Yesterday, Patrick Roy pulled the goalie with 11 minutes left in the game between the Avalanche and the Predators. The Avs were down by 3 and on the power play, so there was probably good justification for it, even though it didn’t work out. But when is pulling your goalie justified statistically? With the plethora of new stats available on NHL.com, and my physicist’s ability to make plausible assumptions that actually don’t correspond to reality at all, I decided to investigate.

**Comparing Goals For and Shots Against**

When your goalie’s pulled, every shot against is a goal, so to compare the likelihood of scoring versus getting scored against with an empty net, you can start with goals for and shots against statistics. Let’s take the Canucks as an example. According to NHL.com’s stats on 5-on-4 power play time (285 min) and goals (32), the Canucks have a PPGF rate of 6.74 goals/60 minutes. It’s harder to get a PPSA rate, but looking at Lack and Miller’s stats, they have together faced 36 shorthanded shots, while only giving up one shorthanded goal. The Canucks in total have given up two, from which I conclude that the second goal was an empty netter, and also (obviously) the only empty net shorthanded shot on goal the Canucks have given up. Thus, a total of 37 shots against in those same 285 minutes (assuming no shots against in 5-on-3 seems reasonable), for a rate of 7.79 shots against/60 minutes. These numbers are surprisingly close – pulling the goalie as a general strategy should clearly not be as tempting as it seems. They are, however, highly skewed in favour of going for an empty net. The difference in the real world is that (a) the man advantage you get is 6-on-5, which is considerably less of an advantage than 5-on-4, and (b) the opposing team is probably more likely to try to shoot at your net if it is empty.

We can also just count the number of goals for and goals against with the net pulled. It’s harder to get statistics on this, but from reading this kind of analysis, it seems that the ratio of empty net goals to goals with the goalie pulled for an extra attacker are anywhere from 2 : 1 to 3 : 1.

**The Likelihood of Scoring at Even Strength**

No matter the exact ratio, we know it will not be favourable, and so ideally, every team would like to score without pulling the goalie. But how likely are they to do that? To figure that out, we calculate the even strength goal scoring rate. For the Canucks, again using NHL.com stats and excluding power play and shorthanded time, I get around 2.41 goals/60 minutes (this is a slight overestimate because I didn’t factor in overtime).

So how likely are the Canucks to score in a given amount of time? To figure that out, we use the Poisson distribution

where k is the number of goals for in a certain period of time, and λ the expected number of goals for. We have assumed that goals in hockey are approximately Poisson distributed because they are random, rare and (sort of) memoryless (this paper by Alan Ryder verifies that assumption). Thus, for example, the likelihood of the Canucks scoring exactly one goal in a period played entirely at even strength would be the above expression with k = 1 and λ = (2.41/3) = 0.80 (the amount of even strength goals the Canucks score in an average period) – about 36 %.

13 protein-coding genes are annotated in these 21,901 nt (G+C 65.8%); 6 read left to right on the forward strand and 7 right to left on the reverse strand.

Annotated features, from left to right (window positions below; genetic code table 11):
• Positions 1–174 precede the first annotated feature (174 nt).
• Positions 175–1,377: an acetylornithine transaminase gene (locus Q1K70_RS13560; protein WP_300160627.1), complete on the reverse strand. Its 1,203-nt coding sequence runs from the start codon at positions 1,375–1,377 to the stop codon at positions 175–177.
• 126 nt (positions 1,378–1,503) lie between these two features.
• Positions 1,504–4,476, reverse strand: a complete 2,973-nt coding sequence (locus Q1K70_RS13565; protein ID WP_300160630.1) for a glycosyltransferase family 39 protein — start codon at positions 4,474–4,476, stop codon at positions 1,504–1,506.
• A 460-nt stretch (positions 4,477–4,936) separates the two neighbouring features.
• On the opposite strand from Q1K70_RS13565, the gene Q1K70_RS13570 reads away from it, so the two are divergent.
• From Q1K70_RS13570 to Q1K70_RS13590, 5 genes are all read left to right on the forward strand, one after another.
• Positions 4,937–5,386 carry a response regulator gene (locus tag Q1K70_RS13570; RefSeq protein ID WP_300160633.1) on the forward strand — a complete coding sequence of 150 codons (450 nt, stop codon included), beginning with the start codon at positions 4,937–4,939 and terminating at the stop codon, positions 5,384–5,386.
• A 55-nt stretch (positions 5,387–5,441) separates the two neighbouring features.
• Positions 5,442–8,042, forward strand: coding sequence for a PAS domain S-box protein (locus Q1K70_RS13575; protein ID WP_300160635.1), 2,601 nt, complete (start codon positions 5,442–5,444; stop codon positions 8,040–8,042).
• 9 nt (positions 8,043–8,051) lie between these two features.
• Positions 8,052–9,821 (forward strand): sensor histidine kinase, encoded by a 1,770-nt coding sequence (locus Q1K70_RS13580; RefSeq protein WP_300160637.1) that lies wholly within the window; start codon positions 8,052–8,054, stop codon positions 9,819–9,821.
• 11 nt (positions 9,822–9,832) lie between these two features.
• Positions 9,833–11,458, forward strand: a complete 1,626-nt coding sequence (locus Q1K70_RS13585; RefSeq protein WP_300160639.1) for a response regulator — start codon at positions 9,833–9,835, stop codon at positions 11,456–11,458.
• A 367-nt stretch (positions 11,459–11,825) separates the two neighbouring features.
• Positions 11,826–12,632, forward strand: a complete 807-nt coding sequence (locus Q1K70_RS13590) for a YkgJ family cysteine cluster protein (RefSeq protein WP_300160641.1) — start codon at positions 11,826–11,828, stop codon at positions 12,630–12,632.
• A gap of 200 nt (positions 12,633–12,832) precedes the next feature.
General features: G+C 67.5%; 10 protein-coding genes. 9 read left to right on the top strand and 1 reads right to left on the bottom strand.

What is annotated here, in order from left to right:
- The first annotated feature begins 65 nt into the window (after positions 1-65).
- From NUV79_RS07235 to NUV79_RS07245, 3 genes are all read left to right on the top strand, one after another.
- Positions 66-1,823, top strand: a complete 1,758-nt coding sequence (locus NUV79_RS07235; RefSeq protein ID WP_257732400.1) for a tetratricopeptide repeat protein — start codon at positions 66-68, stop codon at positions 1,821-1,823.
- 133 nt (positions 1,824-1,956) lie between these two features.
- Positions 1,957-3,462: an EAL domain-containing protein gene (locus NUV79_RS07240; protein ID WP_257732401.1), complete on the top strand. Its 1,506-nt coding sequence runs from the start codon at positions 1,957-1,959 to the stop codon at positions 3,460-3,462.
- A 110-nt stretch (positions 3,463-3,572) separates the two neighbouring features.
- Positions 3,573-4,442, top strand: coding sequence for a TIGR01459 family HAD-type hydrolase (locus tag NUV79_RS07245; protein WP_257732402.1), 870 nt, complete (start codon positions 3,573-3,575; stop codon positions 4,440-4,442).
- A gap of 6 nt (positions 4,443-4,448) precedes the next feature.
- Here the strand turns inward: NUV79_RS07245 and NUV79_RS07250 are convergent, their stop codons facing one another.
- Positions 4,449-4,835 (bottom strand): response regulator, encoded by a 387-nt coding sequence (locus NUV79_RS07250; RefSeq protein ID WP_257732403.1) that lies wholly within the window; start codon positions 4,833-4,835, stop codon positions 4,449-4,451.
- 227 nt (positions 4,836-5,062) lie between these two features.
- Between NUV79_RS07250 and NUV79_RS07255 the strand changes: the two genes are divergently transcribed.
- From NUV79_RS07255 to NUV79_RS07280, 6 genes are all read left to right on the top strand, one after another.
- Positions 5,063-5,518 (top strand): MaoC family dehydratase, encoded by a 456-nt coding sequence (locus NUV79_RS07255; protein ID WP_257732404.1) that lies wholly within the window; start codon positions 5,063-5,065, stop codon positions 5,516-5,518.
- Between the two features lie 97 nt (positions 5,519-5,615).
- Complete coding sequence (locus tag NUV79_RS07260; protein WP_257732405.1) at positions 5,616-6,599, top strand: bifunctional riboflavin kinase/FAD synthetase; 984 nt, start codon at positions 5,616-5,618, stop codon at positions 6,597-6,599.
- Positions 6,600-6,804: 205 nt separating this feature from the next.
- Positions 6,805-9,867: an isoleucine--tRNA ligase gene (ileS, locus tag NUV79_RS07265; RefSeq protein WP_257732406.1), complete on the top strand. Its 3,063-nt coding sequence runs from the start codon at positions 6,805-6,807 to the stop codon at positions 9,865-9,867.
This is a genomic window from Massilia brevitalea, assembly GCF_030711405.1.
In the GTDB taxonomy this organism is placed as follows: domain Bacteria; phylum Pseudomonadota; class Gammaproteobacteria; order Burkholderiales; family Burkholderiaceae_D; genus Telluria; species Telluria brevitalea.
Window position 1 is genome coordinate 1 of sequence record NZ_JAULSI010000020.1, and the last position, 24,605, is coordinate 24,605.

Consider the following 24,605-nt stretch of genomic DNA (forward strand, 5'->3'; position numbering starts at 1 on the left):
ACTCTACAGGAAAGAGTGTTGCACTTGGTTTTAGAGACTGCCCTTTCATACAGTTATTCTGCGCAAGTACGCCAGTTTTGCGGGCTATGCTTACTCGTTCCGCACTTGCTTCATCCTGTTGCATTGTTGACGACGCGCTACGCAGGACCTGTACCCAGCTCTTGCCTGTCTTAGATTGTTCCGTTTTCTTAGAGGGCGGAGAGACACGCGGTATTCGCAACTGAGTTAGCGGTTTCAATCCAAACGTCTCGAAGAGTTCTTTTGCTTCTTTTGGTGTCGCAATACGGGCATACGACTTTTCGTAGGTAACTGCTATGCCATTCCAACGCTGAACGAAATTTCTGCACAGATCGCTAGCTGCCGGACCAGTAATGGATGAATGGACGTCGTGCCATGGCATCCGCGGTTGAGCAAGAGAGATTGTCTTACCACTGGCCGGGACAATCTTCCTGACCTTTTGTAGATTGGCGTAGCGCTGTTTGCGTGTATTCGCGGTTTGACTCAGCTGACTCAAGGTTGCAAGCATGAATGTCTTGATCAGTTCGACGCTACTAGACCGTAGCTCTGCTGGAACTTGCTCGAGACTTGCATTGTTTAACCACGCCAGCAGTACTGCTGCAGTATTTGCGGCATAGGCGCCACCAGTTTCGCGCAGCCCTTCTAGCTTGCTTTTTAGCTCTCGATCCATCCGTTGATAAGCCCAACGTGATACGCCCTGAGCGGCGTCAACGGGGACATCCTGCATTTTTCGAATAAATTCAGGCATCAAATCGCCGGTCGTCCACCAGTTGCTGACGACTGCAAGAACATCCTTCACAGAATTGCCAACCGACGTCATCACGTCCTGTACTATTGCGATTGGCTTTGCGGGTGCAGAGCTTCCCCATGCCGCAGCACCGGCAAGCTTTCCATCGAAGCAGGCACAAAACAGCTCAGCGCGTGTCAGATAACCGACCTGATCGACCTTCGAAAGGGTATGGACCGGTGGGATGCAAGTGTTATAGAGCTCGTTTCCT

**Comparing Likelihoods**

In order to decide whether to pull the goalie, a coach must decide what is more likely – that the team can score at even strength, or that they’ll have the first goal in an empty net situation. To figure out the latter, we simply treat “goals in an empty net situation” as balls in a hat, and ask which is more likely to be picked out. So, if the ratio of empty netters to extra attacker goals is 3 : 1, then that (25 %) is also the probability that the team with the extra attacker scores first. (Is this reasonable? It sounds too simple, but I can’t see a problem with it at first glance. Someone with some knowledge of stats would be useful here). To figure out the former, we simply use the Poisson distribution (well, actually the Poisson distribution’s cumulative distribution function because in actuality we’d be fine with the Nucks scoring 2, or, say, 7 (if last year’s Islanders could do it in one period…), goals in whatever period of time we pick). Figure 1 shows the likelihood of scoring n goals in the remaining time for the Canucks at even strength. Whenever the Canucks are down by that amount of goals and that likelihood dips below the 25% mark we have set for likelihood of scoring first with an empty net, our analysis says that they should consider pulling the goalie. That means that if they are down by 1 goal, according to Fig. 1, they should consider pulling goalie with 7 minutes left. If down by 2, they should do so late in the 2nd, and if down by 3, late in the 1st. If they’re down by 4 or more, they should pull the goalie immediately regardless of the situation.